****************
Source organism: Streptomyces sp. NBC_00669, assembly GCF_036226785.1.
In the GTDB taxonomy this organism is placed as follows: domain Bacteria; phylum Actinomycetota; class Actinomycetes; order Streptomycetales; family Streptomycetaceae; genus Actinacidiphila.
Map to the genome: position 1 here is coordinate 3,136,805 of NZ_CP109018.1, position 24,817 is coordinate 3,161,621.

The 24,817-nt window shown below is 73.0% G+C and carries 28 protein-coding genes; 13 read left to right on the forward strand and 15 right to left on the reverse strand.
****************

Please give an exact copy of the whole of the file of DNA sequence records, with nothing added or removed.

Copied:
Source organism: Streptomyces sp. NBC_00669, assembly GCF_036226785.1.
In the GTDB taxonomy this organism is placed as follows: domain Bacteria; phylum Actinomycetota; class Actinomycetes; order Streptomycetales; family Streptomycetaceae; genus Actinacidiphila.
Map to the genome: position 1 here is coordinate 3,136,805 of NZ_CP109018.1, position 24,817 is coordinate 3,161,621.

The 24,817-nt window shown below is 73.0% G+C and carries 28 protein-coding genes; 13 read left to right on the forward strand and 15 right to left on the reverse strand.